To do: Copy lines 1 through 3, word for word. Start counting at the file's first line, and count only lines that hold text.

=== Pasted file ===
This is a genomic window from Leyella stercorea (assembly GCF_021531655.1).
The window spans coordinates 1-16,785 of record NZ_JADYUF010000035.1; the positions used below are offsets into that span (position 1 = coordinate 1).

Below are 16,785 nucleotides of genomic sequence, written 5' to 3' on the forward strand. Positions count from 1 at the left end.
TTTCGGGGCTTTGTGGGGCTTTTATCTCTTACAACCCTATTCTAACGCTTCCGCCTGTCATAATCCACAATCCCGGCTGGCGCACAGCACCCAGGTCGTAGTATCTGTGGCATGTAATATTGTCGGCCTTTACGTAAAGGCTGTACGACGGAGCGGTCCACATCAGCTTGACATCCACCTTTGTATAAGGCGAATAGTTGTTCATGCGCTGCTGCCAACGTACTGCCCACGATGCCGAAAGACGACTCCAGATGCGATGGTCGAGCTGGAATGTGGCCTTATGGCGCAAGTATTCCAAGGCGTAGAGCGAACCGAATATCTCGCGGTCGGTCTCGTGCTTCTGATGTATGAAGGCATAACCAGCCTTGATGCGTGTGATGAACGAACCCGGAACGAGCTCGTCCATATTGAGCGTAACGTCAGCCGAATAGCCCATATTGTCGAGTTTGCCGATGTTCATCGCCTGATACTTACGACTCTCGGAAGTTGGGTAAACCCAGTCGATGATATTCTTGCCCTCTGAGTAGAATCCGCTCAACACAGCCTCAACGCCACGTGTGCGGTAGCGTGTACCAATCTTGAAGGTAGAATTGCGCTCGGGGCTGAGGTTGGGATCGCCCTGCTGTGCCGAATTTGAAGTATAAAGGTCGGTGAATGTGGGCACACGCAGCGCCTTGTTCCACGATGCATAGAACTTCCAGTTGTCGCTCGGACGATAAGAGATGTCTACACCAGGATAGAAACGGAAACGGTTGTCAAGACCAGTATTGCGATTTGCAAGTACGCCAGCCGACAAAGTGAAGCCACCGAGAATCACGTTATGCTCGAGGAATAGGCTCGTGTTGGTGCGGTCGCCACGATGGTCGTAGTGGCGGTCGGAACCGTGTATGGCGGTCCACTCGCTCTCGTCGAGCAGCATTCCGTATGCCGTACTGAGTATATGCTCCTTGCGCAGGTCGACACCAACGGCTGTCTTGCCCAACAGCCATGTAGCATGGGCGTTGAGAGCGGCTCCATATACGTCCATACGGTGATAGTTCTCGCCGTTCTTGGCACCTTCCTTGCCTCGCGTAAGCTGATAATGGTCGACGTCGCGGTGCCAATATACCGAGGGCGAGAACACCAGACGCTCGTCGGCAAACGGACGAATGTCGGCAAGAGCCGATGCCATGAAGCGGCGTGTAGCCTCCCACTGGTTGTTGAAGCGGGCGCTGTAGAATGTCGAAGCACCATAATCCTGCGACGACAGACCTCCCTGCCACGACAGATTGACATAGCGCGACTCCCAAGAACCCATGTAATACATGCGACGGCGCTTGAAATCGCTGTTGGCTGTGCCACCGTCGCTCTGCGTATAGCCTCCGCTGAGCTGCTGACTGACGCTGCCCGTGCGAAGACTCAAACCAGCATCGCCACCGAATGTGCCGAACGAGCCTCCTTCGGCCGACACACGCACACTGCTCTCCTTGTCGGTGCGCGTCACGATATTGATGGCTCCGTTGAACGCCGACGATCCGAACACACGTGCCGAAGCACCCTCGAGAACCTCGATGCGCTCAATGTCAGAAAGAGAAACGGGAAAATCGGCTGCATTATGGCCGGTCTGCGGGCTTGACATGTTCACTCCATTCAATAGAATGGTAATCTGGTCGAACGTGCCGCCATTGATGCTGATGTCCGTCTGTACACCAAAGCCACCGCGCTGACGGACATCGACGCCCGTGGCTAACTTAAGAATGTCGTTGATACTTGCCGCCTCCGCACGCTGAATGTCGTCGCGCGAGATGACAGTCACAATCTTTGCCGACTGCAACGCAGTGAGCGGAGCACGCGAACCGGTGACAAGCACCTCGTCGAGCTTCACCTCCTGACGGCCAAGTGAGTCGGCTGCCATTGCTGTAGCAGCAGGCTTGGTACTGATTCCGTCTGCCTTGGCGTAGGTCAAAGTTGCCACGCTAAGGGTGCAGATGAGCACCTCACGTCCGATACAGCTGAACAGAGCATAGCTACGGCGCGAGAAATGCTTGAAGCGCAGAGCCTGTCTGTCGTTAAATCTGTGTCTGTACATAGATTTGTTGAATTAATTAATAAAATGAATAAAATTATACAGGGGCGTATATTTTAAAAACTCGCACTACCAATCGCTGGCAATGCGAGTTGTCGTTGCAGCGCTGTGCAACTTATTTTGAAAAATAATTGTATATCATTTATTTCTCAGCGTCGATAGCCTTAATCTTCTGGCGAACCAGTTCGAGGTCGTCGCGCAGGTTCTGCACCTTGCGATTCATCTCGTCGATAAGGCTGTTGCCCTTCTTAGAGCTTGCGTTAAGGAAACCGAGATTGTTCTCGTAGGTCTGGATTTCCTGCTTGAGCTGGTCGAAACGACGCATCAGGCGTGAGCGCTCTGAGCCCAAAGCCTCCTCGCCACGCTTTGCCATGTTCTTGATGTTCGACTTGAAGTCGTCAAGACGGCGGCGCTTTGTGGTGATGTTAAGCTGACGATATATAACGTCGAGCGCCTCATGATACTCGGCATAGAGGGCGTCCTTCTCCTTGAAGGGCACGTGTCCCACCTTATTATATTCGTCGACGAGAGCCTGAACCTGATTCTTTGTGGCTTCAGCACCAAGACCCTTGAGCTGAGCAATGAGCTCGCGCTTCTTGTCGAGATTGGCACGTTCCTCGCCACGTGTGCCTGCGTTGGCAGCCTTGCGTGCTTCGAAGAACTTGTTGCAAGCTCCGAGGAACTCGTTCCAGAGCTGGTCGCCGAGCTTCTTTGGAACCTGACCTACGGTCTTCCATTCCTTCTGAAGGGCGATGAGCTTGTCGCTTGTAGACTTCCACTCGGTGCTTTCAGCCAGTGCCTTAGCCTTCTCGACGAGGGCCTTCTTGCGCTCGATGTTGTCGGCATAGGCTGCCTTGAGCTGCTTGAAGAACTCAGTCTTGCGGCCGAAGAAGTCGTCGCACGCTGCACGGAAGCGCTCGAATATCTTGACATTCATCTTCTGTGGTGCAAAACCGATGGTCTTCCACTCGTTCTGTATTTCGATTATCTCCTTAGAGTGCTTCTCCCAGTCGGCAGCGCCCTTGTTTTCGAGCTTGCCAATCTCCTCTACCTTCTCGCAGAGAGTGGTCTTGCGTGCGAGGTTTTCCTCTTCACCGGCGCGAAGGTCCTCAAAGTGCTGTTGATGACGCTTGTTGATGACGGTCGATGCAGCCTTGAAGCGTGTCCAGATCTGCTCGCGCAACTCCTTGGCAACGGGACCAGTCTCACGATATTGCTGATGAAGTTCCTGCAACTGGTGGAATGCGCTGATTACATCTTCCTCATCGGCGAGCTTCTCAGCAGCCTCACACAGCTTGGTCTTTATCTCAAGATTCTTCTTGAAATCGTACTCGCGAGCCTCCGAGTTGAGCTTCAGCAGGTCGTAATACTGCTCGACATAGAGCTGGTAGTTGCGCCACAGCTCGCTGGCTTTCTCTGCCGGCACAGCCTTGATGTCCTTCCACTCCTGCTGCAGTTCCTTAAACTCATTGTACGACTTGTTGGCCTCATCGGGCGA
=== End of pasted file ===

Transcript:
This is a genomic window from Leyella stercorea (assembly GCF_021531655.1).
The window spans coordinates 1-16,785 of record NZ_JADYUF010000035.1; the positions used below are offsets into that span (position 1 = coordinate 1).

Below are 16,785 nucleotides of genomic sequence, written 5' to 3' on the forward strand. Positions count from 1 at the left end.